Think of the opening shot of Steve McQueen’s Widows as a Biennale installation at the Whitney Museum: Black Woman (Viola Davis) and White Man (Liam Neeson) are shown tongue-kissing in close-up profiles. Stark cinematography emphasizes the dark-light contrast of their flesh texture. Miscegenation Interruptus comes from sudden gunfire flashes. Transgression magnified.
But unlike the artful, fiery, sensuous illumination of the brown-skinned male coupling that begins Julián Hernandez’s epic love story Broken Sky (2005), McQueen’s imagery does not convey glowing passion but foretells cultural, emotional, and gender conflict. McQueen means to shock. He also intends rupture, the primary theme of transgressive modern art being mankind’s eternal, animalistic antagonism.
The $40 million Widows is the gesture of British McQueen toward the mainstream after making the Oscar-winning high-art horror film 12 Years a Slave. The pedigree of Widows comes from a 1980s BBC TV series and now boasts a commercially conceived screenplay that McQueen co-adapted with Girl Gone hack Gillian Flynn. Had it been titled honestly as, say, Gangsters’ Molls, its attenuated heist plot, in which a quartet of women achieve “agency” by shaking off their dead criminal mates, wouldn’t surprise anyone.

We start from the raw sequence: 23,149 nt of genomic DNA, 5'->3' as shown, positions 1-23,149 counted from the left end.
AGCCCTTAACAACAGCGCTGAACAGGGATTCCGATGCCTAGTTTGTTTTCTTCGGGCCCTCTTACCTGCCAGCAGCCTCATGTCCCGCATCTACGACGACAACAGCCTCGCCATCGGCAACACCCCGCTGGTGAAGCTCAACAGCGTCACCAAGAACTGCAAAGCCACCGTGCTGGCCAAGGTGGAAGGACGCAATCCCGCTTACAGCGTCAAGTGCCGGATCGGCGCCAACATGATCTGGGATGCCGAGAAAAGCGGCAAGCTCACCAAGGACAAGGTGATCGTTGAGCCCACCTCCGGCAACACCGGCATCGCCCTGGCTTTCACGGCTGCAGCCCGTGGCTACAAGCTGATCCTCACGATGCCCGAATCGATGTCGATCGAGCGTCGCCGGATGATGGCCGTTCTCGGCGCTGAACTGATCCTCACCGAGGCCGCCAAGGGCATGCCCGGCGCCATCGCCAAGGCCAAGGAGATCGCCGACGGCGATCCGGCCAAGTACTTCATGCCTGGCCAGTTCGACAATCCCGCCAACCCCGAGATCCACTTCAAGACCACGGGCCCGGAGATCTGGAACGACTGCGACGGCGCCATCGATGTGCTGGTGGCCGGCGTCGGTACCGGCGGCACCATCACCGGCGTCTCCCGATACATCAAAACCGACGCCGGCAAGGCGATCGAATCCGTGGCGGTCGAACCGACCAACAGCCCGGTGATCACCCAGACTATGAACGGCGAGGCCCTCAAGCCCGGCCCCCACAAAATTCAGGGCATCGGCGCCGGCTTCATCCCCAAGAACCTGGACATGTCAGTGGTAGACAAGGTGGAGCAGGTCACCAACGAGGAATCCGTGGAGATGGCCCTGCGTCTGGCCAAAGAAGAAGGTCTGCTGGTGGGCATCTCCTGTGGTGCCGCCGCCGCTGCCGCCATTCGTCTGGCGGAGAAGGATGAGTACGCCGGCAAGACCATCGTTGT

But McQueen always uses film pretentiously. Widows belongs to his edgy genre of queasy art projects masquerading as movies. A publicist-reviewer would accept Widows as a timely action film about female empowerment, but a critic must look deeper.
Showing feminine grief through four violent, sexually exploitive examples of emotional trauma is insensitive — as was using slavery for an exercise in sadism in 12 Years a Slave. As before, McQueen slips past politically correct monitors by manipulating sociological markers: Davis as the black gun moll Veronica Rawling, Michelle Rodriquez as Linda the Latina, Elizabeth Debicki as Alice the Polish-American semi-pro hooker, and Cynthia Erivo as Belle, the androgynous single mom from the ghetto. Each one represents female victimhood — and revenge.
Next, McQueen exploits electoral politics. Veronica gets caught up in the race for alderman of Chicago’s 18th ward between a black thug upstart, Manning (Brian Tyree Henry), and Mulligan (Colin Farrell), Irish scion of the city’s longtime racist political machine. There’s hostile “political” talk between these rivals, but each man is a criminal seeking money in a heist masterminded by Veronica’s presumed-dead white husband Harry (Liam Neeson). Under threat to pay back their loot, Veronica enlists the other “widows” as her Dirty Dozen or Oceans 11 accomplices.
All this unoriginal “plot” is pretext for McQueen’s exploitation of social vulnerabilities. It’s the same dishonesty as in The Sopranos, which excused criminal wives as blameless, and The Wire, which excused blacks as innate miscreants. In the progressive art world, gender and ethnic reprobates are heroes who reveal Western society’s corruption. Plus, they accrue big money, life’s ultimate prize.